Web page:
Unlike the rain example, rushing attacks do significantly better in the snow. Teams post 45 more combined rushing yards per game and nearly one full rushing touchdown more; this yields +4.3 fantasy points expected per game for rushing attacks. This appears to be largely a product of play-calling: teams rush more in the snow, to the tune of about 2.5 more rushes per game. Note that the number of rushing attempts increases less than the number of passing attempts decreases: of course, in general, rushing takes more time off the clock, so you can fit fewer rushing attempts in a game than passing attempts!
Passing ‘heat maps’ (here, we plot completions) tell the same story through a different lens. This coordinate data is thanks to Ethan Douglas and Sarah Mallepalle et al. (you can find the data here), while the base code for the charts is from Thomas Mock.
In the snow, passing attacks are limited both vertically (far less deep throws) and horizontally (less heat around the edges of the field). We saw how well Baltimore defended from aerial attacks in the map from our Fantasy Historian series; it turns out snow is almost as good a defender as the Ravens!
Key takeaways: do your best to avoid QBs/WRs, and target RBs, in rainy and snowy games. Don’t hear what I’m not saying: it doesn’t make sense to sit Patrick Mahomes for a waiver-wire QB just because the Chiefs are playing in the rain. However, if you have relatively similar options, pick the one with the better weather forecast!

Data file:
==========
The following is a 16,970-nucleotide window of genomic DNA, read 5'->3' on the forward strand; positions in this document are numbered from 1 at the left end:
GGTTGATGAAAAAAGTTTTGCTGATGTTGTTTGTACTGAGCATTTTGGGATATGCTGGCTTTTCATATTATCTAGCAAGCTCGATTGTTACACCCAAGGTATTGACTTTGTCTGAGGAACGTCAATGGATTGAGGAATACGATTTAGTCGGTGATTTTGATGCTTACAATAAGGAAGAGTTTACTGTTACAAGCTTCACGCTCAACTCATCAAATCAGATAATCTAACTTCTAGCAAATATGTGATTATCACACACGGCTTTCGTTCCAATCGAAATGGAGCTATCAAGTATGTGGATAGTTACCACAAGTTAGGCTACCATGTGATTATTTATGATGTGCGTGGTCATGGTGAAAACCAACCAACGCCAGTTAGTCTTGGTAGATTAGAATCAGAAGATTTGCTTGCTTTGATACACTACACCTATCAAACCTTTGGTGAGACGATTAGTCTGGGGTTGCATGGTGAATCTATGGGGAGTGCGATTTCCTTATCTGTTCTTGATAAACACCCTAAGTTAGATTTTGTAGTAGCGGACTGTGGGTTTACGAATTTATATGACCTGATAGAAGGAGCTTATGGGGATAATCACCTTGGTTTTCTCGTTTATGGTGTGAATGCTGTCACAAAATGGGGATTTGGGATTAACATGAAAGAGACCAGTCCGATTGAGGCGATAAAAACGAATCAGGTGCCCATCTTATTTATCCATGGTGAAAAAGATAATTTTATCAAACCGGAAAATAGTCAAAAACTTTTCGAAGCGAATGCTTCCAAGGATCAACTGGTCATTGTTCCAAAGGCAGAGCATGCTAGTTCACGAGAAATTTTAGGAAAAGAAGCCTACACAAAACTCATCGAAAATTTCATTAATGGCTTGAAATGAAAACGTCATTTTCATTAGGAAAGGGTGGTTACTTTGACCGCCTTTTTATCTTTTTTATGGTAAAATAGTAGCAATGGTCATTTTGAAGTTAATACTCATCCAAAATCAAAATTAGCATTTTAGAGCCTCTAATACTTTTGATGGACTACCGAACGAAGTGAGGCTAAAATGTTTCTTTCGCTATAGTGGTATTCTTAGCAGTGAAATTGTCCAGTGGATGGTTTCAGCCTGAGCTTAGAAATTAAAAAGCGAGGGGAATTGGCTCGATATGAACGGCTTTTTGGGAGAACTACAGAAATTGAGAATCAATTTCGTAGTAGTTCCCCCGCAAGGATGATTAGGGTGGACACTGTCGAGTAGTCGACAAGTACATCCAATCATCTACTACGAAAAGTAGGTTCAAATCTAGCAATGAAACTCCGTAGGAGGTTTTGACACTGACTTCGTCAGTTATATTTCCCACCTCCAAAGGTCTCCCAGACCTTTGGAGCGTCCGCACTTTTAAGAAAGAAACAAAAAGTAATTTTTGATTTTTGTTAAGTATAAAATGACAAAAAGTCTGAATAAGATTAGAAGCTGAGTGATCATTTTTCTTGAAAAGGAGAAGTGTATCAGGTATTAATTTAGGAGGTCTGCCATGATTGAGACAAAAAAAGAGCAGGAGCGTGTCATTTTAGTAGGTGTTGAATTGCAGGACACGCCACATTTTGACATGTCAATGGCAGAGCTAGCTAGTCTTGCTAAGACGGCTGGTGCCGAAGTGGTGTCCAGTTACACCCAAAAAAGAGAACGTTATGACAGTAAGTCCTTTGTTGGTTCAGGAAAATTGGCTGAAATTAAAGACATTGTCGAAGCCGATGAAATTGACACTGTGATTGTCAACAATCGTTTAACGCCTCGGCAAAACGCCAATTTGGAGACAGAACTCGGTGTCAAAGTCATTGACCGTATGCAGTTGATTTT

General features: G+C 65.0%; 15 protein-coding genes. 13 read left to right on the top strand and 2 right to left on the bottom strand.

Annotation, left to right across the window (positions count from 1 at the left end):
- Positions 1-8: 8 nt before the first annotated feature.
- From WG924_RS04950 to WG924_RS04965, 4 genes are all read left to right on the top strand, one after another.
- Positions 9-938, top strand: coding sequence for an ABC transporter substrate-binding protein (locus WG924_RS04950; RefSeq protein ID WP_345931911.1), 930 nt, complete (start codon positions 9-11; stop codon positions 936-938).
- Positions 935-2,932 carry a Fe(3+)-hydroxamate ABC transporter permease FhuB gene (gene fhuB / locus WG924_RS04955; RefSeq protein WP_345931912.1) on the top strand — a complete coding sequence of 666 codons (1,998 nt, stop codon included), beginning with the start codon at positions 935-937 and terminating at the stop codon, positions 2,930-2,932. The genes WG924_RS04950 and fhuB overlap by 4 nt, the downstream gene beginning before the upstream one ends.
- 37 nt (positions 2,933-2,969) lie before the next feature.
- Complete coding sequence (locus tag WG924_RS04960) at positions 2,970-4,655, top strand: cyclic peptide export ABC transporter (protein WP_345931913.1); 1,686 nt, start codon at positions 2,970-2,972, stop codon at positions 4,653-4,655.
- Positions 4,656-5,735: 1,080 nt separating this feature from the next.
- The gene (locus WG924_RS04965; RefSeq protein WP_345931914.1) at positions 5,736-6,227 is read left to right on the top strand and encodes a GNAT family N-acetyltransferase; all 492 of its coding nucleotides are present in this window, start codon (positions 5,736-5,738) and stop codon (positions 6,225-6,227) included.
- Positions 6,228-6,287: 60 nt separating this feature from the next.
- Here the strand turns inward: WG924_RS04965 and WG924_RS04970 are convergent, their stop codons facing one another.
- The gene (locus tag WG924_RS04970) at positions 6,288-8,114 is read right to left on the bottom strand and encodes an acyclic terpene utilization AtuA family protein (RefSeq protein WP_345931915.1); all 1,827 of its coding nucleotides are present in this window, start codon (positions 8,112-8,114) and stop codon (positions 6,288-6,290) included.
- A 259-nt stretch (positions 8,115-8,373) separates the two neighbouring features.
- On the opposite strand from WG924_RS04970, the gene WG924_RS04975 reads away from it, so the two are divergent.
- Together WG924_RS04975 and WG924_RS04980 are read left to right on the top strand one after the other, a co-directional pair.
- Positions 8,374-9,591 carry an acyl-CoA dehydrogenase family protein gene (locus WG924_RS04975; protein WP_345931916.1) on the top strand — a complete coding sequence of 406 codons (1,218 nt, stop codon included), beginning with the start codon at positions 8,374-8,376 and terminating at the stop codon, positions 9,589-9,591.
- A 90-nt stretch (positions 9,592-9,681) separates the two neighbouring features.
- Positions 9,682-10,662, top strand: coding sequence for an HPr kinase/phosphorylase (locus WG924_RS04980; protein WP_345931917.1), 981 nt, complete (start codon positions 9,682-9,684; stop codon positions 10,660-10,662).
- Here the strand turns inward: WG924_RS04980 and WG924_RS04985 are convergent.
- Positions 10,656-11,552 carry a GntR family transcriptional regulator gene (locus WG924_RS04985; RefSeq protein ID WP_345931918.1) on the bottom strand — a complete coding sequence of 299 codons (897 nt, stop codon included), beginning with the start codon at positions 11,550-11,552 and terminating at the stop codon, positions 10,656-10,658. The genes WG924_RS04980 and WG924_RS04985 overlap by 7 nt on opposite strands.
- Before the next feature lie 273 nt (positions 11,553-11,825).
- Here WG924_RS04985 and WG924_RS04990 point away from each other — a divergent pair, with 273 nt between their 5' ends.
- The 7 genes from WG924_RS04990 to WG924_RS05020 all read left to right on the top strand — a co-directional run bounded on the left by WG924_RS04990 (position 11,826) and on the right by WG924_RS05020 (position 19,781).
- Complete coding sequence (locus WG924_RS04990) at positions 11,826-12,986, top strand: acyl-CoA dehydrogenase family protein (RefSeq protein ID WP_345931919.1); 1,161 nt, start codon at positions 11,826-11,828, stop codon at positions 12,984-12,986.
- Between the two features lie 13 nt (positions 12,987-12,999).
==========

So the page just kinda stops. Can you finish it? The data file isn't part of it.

Temperature and Wind
Now that we’ve covered things falling from the sky, let’s take a look at other common manifestations of Mother Nature. To start, let’s consider these temperature charts. We round the temperature to the nearest 10 and take the average value (pass attempts, pass yards etc.) of games at that level of heat. This data is mostly for outdoor games since games in roofs/domes generally have sparse wind and temperature tracking.
We see a similar pattern: passing attacks are stronger in the heat, rushing attacks fare better in the cold. There are a few quirks of the data, but it’s clear that pass completion, passing yards, and touchdowns are all higher once the temperature rises, while the reverse is true for rushing.
Let’s consider wind:
Again, as is to be expected, passing is more difficult on windier days, and rushing attacks generally pick up the slack. What’s interesting is that passing attempts fall off significantly during windy games, which was not the case for cold games (teams pass just as much in cold games and still see less production).
Key takeaways: Similar to the rain and snow, try to target QBs/WRs with warmer weather and less wind, and vice versa for RBs. Do note, though, that the effects of wind and temperature are not as large as the effects of rain and snow.
Raise the Roof